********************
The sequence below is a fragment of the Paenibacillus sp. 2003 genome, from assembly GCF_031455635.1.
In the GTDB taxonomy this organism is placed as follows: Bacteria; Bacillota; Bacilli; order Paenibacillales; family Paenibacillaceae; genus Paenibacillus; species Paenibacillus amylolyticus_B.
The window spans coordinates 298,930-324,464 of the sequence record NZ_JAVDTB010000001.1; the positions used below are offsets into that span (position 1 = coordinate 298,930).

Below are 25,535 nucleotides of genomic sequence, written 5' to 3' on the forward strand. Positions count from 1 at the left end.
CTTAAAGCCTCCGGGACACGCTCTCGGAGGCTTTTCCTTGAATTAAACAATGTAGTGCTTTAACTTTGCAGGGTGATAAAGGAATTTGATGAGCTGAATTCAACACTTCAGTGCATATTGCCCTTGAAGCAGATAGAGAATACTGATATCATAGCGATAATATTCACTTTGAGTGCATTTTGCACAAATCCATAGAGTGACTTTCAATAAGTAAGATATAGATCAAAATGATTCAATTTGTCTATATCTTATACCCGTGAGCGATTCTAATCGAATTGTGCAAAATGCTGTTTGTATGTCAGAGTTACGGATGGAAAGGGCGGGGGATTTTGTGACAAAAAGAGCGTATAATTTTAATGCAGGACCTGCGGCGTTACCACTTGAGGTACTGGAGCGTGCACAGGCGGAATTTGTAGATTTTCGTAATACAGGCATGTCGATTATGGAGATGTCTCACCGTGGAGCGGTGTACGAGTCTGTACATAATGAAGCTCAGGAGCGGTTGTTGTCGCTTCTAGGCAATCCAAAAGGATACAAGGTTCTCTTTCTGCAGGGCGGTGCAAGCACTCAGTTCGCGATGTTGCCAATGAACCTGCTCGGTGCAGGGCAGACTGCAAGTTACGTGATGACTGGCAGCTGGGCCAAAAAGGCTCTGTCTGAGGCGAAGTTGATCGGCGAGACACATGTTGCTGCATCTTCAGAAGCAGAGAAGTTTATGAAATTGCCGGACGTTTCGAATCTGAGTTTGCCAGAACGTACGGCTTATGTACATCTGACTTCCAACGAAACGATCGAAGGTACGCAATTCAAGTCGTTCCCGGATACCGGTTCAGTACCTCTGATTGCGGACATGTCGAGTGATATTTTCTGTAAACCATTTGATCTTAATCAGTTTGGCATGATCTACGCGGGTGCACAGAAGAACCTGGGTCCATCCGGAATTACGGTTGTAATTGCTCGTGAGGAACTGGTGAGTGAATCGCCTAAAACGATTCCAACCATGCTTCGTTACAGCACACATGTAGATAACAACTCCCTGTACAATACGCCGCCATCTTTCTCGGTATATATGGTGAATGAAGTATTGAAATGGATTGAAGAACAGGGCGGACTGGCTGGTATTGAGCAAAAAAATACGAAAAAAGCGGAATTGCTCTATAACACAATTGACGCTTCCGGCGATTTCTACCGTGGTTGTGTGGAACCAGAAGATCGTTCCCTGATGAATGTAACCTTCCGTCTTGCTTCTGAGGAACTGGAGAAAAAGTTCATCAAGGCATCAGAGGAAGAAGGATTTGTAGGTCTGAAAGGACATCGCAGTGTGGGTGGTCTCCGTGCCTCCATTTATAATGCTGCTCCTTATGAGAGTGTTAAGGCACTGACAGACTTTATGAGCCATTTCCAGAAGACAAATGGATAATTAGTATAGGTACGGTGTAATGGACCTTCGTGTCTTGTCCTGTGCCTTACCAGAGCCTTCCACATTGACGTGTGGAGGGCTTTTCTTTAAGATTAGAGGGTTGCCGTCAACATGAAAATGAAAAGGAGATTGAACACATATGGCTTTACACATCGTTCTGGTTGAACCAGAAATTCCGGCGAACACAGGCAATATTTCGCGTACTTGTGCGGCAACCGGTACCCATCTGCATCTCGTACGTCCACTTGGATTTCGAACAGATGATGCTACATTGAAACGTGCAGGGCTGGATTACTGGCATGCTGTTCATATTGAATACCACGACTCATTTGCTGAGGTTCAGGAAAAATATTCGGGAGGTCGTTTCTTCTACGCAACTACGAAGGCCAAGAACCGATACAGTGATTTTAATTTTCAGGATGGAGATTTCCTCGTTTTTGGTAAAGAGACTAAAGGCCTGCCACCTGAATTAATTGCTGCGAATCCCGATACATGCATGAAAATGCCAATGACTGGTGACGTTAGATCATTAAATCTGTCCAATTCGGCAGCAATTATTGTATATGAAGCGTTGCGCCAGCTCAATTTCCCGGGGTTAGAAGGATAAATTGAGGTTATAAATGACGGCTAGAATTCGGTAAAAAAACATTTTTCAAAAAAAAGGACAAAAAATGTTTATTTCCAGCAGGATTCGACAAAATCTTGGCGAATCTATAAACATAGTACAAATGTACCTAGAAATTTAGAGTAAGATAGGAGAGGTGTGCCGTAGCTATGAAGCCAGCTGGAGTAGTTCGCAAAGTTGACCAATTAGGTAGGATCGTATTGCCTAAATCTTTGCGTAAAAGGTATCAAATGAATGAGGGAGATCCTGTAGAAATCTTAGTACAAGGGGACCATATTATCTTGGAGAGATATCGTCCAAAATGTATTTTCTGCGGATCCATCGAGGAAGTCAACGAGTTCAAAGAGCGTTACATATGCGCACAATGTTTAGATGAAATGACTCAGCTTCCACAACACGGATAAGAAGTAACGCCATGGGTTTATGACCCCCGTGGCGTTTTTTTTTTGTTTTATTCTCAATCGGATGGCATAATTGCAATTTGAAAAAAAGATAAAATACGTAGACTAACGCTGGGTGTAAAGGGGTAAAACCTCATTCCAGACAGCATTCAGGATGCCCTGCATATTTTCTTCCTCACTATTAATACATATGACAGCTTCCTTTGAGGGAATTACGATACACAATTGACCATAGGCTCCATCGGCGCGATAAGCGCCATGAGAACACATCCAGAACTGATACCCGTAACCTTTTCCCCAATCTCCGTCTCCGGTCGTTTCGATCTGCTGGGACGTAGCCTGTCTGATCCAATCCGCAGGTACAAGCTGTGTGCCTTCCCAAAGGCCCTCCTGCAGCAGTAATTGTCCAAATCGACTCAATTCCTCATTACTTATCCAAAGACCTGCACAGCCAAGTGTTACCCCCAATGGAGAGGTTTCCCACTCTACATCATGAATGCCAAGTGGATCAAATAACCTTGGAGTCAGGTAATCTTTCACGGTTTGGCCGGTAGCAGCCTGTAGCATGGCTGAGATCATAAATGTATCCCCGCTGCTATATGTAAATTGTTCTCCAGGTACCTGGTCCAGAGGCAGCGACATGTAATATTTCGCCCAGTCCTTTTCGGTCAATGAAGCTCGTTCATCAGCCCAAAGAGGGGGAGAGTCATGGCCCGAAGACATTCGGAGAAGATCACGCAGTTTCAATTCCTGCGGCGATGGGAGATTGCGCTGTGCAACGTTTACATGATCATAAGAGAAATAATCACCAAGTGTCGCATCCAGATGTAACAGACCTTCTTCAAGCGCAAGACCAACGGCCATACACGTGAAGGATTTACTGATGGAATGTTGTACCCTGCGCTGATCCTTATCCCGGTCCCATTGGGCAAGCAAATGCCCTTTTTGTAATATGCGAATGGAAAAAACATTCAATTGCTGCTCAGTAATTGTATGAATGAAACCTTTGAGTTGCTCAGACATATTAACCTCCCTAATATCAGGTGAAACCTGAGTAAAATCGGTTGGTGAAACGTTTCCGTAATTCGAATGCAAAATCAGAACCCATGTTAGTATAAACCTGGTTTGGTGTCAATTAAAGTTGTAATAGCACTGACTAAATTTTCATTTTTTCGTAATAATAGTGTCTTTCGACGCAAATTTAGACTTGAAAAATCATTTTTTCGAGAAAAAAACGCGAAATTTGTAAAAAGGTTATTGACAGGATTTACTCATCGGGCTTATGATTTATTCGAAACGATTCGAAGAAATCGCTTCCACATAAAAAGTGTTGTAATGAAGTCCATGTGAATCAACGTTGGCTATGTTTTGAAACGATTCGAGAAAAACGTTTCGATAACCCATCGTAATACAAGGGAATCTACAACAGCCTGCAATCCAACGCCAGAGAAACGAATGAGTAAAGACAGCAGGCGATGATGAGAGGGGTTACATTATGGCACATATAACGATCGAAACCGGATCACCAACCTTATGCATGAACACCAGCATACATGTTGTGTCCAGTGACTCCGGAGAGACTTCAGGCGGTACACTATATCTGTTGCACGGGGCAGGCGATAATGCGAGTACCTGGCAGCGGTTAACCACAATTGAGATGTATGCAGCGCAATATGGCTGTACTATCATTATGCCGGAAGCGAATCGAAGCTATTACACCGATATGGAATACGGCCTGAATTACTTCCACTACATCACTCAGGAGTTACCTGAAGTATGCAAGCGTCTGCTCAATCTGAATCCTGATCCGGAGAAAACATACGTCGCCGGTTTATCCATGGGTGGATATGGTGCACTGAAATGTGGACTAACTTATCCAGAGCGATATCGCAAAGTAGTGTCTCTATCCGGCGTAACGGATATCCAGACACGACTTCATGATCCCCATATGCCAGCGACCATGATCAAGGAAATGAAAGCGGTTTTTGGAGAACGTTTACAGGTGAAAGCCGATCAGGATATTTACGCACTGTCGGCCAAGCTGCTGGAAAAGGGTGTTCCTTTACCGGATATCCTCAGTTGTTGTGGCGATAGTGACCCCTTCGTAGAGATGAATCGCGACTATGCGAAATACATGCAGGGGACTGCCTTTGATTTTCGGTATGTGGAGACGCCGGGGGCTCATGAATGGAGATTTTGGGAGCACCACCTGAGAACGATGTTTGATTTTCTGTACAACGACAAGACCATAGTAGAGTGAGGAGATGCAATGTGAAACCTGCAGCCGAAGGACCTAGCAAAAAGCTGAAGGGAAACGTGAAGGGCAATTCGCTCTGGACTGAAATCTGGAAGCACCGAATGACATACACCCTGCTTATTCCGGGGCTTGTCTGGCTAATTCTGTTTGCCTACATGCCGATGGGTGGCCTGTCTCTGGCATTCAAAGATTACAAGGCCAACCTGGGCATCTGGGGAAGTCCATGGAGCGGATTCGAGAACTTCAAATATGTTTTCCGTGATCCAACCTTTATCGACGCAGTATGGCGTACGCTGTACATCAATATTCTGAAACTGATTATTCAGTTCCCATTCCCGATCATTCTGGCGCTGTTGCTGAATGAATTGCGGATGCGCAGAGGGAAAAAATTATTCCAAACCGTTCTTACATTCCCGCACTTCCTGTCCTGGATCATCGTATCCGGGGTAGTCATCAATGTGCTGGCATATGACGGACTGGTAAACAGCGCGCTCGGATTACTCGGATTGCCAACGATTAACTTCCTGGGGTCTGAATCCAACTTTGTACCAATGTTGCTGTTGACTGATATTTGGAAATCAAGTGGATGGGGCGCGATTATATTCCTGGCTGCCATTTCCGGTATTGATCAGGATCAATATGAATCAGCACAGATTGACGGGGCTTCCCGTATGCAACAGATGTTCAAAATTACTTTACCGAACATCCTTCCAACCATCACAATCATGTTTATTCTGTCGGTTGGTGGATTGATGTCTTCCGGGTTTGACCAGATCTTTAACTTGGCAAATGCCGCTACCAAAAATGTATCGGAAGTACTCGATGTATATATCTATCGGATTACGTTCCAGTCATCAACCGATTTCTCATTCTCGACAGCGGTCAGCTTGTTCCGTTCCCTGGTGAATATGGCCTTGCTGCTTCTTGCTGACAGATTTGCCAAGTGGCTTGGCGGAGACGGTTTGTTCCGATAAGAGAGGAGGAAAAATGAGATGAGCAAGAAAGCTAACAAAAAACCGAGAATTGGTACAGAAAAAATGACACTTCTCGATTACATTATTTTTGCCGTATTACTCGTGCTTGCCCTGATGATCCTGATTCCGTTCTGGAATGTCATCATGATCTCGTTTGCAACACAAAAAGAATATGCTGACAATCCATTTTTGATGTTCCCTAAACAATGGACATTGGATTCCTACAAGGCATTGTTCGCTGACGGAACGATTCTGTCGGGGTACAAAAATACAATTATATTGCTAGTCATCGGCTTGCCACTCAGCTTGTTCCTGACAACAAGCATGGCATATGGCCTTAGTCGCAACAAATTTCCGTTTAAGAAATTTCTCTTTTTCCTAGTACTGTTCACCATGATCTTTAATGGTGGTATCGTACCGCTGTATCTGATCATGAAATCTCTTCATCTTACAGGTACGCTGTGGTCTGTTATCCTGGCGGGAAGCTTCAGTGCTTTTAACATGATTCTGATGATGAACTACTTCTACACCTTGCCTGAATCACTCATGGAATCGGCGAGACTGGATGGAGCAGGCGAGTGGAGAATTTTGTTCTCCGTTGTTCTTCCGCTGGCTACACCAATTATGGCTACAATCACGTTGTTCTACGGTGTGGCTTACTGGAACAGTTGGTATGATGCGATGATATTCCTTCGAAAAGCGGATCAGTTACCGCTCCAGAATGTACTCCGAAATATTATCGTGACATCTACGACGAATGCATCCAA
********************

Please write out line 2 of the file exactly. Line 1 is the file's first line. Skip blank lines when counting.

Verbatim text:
In the GTDB taxonomy this organism is placed as follows: Bacteria; Bacillota; Bacilli; order Paenibacillales; family Paenibacillaceae; genus Paenibacillus; species Paenibacillus amylolyticus_B.